Except this is something you do when you have actors who cannot fight. Not to mention by sacrificing visual clarity in a fight, you lose any effect your aesthetic hopes to create. Tam is a martial artist, as is Joe Taslim as the hero’s real villain, Sub-Zero. McQuoid makes the amateur mistake of cutting away just before a punch lands to a wide shot, denying the audience of an impact, not to mention forcing us to play catch up subconsciously as to what happens.
Take the scene in which Kano (Josh Lawson) and Liu Xang (Ludi Lin) fight in the Pit to discover Kano’s arcana, his power. In some ways, the fight is a sly portrayal of what it feels like to play the game. Liu repeatedly sweeps Kano’s legs out from underneath him to the point where Kano throws a fit. It’s a funny scene. Anyone who has played the game has either encountered this either with the computer or another player.
However, the way McQuoid and his team film it and edit it together, we never see the entire leg sweep, even though both actors are doing their own stunts. We cut away at the last second. McQuoid never shows us a full leg sweep, a complete movement, which for a comic book movie, this would make sense. But not when your stars are stunt people themselves; it makes them look bad.
Truthfully, I forgave the movie all of this once the brutal fatalities started piling up. However, it takes a while to happen. Once the gore begins making an appearance, Mortal Kombat goes from tediously entertaining to an outright whooping fest.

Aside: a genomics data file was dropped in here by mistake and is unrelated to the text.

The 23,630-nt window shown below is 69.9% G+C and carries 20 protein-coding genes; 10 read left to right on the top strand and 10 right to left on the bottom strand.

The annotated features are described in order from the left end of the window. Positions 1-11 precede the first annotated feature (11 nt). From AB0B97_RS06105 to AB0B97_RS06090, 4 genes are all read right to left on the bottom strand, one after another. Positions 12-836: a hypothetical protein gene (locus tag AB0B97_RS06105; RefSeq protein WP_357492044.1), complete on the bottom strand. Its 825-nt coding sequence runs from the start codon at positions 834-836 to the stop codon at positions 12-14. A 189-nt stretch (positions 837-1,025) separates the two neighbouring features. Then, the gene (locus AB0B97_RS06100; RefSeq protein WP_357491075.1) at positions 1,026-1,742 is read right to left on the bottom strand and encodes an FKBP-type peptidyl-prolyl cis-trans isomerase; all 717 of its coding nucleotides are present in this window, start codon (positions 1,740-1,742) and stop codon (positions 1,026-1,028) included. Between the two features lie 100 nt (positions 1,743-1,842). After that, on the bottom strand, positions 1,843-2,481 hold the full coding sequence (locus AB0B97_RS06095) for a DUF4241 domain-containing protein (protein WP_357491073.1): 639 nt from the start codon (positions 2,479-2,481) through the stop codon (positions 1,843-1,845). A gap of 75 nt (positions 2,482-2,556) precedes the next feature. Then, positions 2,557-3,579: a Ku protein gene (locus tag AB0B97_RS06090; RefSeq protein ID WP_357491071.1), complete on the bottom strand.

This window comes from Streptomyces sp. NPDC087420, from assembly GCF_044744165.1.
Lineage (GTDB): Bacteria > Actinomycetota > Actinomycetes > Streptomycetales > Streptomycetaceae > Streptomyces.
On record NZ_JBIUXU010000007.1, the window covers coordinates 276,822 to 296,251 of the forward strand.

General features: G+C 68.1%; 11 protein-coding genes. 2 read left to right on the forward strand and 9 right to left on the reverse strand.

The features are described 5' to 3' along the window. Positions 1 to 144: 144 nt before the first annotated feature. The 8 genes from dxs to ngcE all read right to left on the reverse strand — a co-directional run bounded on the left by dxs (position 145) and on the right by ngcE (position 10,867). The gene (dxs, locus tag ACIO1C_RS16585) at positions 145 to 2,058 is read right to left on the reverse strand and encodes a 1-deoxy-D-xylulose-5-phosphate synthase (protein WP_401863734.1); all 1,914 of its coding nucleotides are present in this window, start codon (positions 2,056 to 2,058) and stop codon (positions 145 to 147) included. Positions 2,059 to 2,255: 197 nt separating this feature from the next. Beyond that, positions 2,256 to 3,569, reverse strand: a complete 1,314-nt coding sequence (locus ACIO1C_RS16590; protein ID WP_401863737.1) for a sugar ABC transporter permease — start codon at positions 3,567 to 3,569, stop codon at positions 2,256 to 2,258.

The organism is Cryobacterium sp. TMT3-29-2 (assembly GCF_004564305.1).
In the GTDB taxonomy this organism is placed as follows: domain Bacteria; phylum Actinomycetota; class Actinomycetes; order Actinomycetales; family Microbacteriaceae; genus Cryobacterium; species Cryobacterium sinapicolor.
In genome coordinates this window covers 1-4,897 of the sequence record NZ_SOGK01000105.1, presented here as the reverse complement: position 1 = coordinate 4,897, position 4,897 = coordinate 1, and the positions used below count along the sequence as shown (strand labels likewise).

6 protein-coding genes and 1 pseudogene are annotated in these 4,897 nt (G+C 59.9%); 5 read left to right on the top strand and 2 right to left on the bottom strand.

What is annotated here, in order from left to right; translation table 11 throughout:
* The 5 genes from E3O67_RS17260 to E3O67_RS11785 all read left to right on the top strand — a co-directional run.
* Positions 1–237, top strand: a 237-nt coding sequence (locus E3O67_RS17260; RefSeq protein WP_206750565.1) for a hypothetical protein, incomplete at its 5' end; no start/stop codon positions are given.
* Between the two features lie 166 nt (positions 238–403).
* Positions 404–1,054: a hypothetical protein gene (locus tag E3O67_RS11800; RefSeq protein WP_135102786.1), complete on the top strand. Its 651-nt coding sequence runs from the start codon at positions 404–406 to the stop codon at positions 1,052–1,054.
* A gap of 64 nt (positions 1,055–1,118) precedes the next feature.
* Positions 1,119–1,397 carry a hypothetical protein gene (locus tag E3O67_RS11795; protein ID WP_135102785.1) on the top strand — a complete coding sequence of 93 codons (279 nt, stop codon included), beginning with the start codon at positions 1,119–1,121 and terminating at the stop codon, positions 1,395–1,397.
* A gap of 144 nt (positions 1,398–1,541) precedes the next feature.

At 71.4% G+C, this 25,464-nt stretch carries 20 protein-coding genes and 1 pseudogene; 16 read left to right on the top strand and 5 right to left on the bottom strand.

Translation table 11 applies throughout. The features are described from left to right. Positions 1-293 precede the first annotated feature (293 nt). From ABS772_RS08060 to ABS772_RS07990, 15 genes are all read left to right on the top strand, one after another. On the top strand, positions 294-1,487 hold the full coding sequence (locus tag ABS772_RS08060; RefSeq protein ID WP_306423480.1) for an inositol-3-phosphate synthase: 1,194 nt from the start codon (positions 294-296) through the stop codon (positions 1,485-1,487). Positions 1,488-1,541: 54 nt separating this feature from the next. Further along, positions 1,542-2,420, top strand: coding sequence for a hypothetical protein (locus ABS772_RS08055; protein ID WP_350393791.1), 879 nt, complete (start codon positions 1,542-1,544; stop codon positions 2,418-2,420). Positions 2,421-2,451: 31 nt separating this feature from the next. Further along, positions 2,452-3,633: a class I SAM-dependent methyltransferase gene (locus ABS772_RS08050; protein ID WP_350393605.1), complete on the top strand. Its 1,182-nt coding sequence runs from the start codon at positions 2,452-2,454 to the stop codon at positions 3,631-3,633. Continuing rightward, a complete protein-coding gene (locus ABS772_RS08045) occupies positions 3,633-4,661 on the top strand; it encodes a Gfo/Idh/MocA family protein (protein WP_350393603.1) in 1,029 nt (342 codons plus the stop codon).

We’re talking Kung Lao’s (Max Huang) hat spinning like a buzzsaw to cut through Nitara’s (Mel Jarnson) skull. It’s bloody and brutal in a way that’s effective. It’s strange to say, but it feels as if McQuoid is afraid to embrace the violence, the first half of the movie being relatively tame.
Oh, sure, we get Sub-Zero ripping off Jax’s (Mehcad Brooks) arms, but the actual blood and guts don’t start to make an appearance until the “tournament” starts. Until then, we’re forced to sit through the aforementioned “lore” that, while not boring, is never all the engaging or particularly clever.
Mortal Kombat does a lot to show us that Sub-Zero and Scorpion (Hiroyuki Sanada) have a rivalry that spans the ages. But it does little in telling us why the rivalry has lasted. After beating the other in a fight, each character says, “For the (fill in the blank) clan.” Who or why these clans are at odds we never know. It wouldn’t matter, except the movie’s opening scene seems to be a crucial climactic end to this feud.
The actors are forced to play it straight with almost no one appearing to have any fun. However, Lawson’s Kano is a scene-stealer as an Australian braggart whose skills are dwarfed by his own belief in them. Lawson seems to be doing the most with the least and relishing every moment.